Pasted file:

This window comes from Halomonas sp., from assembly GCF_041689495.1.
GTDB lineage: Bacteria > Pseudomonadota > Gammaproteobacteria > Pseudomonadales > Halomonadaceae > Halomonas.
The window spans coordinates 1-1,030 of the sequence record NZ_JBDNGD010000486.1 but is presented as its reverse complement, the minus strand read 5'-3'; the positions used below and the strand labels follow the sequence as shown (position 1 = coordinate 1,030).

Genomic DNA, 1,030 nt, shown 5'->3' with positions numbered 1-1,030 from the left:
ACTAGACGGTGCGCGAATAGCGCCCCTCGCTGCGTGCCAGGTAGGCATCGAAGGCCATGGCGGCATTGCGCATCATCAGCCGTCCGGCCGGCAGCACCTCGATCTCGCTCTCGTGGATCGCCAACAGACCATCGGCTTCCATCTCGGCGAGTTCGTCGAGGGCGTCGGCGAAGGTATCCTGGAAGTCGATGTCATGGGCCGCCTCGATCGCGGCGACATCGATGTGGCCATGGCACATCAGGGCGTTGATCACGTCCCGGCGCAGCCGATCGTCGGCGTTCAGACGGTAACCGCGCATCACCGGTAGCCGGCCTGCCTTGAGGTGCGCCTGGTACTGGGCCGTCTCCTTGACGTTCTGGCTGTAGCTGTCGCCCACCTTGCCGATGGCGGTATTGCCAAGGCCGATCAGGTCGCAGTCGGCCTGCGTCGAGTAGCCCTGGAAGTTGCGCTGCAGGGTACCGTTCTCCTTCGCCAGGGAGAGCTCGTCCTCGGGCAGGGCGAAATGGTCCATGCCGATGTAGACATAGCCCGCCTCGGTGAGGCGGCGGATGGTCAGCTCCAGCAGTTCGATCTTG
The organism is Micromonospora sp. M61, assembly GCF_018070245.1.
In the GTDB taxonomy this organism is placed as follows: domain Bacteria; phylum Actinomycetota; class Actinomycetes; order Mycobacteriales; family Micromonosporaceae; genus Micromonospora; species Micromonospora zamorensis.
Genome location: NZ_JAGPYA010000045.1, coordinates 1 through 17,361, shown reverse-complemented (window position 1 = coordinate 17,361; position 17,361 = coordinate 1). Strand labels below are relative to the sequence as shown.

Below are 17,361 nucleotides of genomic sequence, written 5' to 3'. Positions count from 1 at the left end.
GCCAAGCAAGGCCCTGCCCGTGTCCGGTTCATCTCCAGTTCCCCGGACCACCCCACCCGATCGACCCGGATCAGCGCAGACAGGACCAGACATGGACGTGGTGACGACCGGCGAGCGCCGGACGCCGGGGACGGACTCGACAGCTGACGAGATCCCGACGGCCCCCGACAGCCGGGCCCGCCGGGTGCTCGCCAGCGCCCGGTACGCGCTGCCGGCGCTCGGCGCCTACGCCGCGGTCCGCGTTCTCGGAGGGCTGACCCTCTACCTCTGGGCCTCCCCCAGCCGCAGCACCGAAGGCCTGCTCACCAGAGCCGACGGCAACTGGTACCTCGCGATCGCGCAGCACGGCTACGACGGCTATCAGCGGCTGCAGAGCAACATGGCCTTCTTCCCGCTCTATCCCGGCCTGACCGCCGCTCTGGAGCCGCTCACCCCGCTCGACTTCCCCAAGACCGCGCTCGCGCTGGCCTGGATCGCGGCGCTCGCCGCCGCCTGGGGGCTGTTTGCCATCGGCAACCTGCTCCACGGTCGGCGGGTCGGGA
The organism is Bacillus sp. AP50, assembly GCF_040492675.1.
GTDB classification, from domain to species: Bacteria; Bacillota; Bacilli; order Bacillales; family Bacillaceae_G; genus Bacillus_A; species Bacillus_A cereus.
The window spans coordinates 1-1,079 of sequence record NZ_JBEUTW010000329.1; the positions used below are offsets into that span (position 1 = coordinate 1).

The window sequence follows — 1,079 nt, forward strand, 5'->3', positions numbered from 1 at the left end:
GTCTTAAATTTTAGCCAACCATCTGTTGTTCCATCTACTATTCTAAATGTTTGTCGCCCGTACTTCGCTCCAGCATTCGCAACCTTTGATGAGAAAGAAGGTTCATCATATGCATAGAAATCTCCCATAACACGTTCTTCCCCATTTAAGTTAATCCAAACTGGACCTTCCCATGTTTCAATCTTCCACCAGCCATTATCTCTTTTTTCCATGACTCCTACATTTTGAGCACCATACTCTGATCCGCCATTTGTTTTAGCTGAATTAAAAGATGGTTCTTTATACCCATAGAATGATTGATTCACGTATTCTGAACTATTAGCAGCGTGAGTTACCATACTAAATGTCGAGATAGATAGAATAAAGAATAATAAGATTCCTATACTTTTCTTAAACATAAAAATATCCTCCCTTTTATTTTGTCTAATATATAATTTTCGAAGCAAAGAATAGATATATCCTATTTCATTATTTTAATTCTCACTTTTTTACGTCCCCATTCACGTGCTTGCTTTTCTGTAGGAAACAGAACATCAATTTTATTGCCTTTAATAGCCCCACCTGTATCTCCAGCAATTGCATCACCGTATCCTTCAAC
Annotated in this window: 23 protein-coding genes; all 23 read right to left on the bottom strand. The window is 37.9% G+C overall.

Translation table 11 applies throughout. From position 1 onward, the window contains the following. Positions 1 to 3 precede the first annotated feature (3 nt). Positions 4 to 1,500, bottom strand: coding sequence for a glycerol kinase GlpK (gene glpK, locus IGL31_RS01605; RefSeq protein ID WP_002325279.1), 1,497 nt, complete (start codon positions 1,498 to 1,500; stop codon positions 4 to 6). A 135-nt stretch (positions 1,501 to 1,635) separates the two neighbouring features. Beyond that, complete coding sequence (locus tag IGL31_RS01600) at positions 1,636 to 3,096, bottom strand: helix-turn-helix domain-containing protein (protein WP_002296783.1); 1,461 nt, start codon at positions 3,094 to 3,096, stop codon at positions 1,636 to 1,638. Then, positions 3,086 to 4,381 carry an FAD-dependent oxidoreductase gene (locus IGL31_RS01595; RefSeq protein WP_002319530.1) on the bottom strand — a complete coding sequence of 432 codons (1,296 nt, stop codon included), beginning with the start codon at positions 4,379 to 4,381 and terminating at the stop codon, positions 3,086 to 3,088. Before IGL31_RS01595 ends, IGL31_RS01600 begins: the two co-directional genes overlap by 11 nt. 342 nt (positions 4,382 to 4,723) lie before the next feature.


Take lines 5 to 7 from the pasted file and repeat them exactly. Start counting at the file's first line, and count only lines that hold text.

ACTAGACGGTGCGCGAATAGCGCCCCTCGCTGCGTGCCAGGTAGGCATCGAAGGCCATGGCGGCATTGCGCATCATCAGCCGTCCGGCCGGCAGCACCTCGATCTCGCTCTCGTGGATCGCCAACAGACCATCGGCTTCCATCTCGGCGAGTTCGTCGAGGGCGTCGGCGAAGGTATCCTGGAAGTCGATGTCATGGGCCGCCTCGATCGCGGCGACATCGATGTGGCCATGGCACATCAGGGCGTTGATCACGTCCCGGCGCAGCCGATCGTCGGCGTTCAGACGGTAACCGCGCATCACCGGTAGCCGGCCTGCCTTGAGGTGCGCCTGGTACTGGGCCGTCTCCTTGACGTTCTGGCTGTAGCTGTCGCCCACCTTGCCGATGGCGGTATTGCCAAGGCCGATCAGGTCGCAGTCGGCCTGCGTCGAGTAGCCCTGGAAGTTGCGCTGCAGGGTACCGTTCTCCTTCGCCAGGGAGAGCTCGTCCTCGGGCAGGGCGAAATGGTCCATGCCGATGTAGACATAGCCCGCCTCGGTGAGGCGGCGGATGGTCAGCTCCAGCAGTTCGATCTTG
The organism is Micromonospora sp. M61, assembly GCF_018070245.1.
In the GTDB taxonomy this organism is placed as follows: domain Bacteria; phylum Actinomycetota; class Actinomycetes; order Mycobacteriales; family Micromonosporaceae; genus Micromonospora; species Micromonospora zamorensis.